The Mirena intrauterine device (IUD), first approved by the U.S. Food and Drug Administration (FDA) in 2000, has become a popular form of birth control for women throughout the country. The IUD is intended to remain in place in a woman’s uterus for up to five years, but this convenience may come at a cost. According to a recent study, researchers have found that women fitted with the implant may be more likely to develop breast cancer. This Mirena breast cancer risk is just one more on a growing list of potential side-effects.
Is There a Mirena Breast Cancer Risk?
According to the study that claims to have uncovered a Mirena breast cancer risk, researchers from Finland analyzed data from over 93,000 women between 30 and 49 years of age who used levonorgestrel-releasing IUDs. The study, published in the Obstetrics & Gynecology medical journal, included data from 1994 to 2007, and each of the participants specifically chose IUDs to treat a condition called menorrhagia, or prolonged and heavy menstrual bleeding.
Researchers found 2,781 diagnoses of breast cancer among the study’s participants. After taking into consideration statistics regarding breast cancer among the general population, scientists initially anticipated that there would be approximately 1,292 breast cancer diagnoses. However, the results from the study found 1,542 reported cases, suggesting a 20 percent increased Mirena breast cancer risk.
While some of the study’s participants were diagnosed with other forms of cancer, researchers concluded that using IUDs such as Mirena for the treatment of menorrhagia could also lower a patient’s risk of other types of cancers, including lung, pancreatic, ovarian, and endometrial. Despite this, the Mirena breast cancer risk is still troubling for many consumers, patient advocates, and healthcare providers.
The Mirena IUD is a T-shaped, plastic device that is inserted into the uterus by a healthcare provider. It is designed to release levonorgestrel to reduce the possibility that sperm will reach and fertilize an egg. It is also meant to thin the uterine lining to prevent a fertilized egg from implanting in the uterus. Researchers acknowledged that additional studies may be needed to take into consideration other potential risk factors for cancer, including lifestyle choices and genetics.
Bayer Healthcare Faces Lawsuits
In addition to the possibility of a Mirena breast cancer risk, Bayer Healthcare has reportedly come under fire for other serious health concerns associated with Mirena. According to women who are pursuing claims against the manufacturer for compensation, the Mirena IUD caused several severe and life-threatening complications such as:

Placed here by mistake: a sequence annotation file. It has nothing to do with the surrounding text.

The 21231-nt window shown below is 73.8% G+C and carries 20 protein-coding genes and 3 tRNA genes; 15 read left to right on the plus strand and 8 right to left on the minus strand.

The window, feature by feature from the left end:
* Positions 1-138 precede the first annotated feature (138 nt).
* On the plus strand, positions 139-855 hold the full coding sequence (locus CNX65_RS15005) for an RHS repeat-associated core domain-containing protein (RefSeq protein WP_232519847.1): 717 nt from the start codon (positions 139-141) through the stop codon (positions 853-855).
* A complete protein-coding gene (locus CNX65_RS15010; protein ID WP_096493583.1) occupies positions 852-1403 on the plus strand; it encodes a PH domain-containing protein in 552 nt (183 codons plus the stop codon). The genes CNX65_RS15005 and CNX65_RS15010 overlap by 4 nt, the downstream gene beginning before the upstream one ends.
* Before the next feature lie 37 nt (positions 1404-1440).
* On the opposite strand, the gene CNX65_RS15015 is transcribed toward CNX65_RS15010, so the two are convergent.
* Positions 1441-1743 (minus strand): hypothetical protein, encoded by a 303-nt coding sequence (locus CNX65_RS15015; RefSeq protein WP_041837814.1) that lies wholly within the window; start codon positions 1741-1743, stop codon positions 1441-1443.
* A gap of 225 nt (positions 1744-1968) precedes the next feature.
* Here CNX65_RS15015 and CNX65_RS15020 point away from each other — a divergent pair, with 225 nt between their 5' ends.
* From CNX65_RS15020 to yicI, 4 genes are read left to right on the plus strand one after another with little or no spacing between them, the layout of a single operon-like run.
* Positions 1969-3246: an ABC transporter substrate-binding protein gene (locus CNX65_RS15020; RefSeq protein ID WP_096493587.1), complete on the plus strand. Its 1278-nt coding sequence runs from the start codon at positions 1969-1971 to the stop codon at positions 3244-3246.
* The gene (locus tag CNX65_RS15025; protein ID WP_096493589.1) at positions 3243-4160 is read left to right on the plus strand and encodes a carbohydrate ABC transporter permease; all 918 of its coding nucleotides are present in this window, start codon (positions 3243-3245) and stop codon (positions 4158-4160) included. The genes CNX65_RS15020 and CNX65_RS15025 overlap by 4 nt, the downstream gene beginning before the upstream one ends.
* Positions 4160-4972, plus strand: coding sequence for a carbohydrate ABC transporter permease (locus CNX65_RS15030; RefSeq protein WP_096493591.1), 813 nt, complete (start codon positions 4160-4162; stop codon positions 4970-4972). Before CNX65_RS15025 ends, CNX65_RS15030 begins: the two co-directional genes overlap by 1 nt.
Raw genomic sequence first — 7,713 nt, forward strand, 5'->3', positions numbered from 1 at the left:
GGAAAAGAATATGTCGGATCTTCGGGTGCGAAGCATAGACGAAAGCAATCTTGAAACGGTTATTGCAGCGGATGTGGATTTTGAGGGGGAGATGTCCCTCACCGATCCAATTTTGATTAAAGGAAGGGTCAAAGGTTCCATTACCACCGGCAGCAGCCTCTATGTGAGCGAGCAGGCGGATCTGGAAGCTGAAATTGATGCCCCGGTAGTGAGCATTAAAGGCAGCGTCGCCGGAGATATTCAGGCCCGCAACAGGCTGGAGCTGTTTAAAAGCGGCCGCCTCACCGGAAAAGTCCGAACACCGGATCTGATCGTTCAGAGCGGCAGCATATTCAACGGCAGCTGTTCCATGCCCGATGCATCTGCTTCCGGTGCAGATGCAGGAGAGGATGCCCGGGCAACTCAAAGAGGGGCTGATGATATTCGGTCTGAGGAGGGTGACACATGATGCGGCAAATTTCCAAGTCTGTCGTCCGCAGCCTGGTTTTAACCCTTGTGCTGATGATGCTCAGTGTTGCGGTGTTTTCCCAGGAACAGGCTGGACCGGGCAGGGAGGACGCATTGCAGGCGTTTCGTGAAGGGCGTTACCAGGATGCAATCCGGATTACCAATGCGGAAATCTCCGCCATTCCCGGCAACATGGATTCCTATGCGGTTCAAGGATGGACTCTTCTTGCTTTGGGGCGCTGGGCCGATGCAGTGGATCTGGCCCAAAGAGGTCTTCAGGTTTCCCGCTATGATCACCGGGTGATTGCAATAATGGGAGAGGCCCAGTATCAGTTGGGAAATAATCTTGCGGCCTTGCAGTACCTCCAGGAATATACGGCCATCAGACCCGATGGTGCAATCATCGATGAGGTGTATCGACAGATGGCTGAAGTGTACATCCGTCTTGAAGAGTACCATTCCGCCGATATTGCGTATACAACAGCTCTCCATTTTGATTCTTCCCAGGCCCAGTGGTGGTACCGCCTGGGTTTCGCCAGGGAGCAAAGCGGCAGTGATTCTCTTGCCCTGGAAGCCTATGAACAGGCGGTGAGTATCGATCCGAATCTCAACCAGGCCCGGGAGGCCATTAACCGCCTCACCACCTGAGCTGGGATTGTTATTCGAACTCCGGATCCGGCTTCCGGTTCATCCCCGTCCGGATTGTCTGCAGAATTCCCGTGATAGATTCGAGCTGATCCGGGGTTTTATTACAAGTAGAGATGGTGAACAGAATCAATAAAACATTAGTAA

– Pelvic inflammatory disease
– Perforations or tears of the uterine wall
– Intestinal obstruction or perforations
– Lesions or abscesses that can lead to infertility
– Erosion of the adjacent areas, including the vagina
– Inflammation of the membrane that lines the internal organs and abdominal cavity
– Embedment of the IUD in the uterus
More than 700 Mirena IUD lawsuits are pending in Bergen County Superior Court in New Jersey and 428 additional lawsuits in the U.S. District Court for the Southern District of New York. According to plaintiffs, the IUD can migrate from its initial location and perforate the uterus, among other complications. As a result, women have allegedly suffered from organ damage, vaginal scarring, and ectopic pregnancy. Bayer Healthcare is accused allegedly failed to warn consumers and doctors of these potential risks.
Contact Attorney Group Today
If you or someone you love has suffered from complications as a result of Mirena or if you have concerns about the Mirena breast cancer risk, please contact Attorney Group for more information about your legal options. We are currently providing free case evaluations for women who believe that the IUD caused them harm, and we can help you to determine whether you are eligible to recover damages for your injuries. We can also connect you with an affiliated attorney who can assist you throughout the legal process. Call today.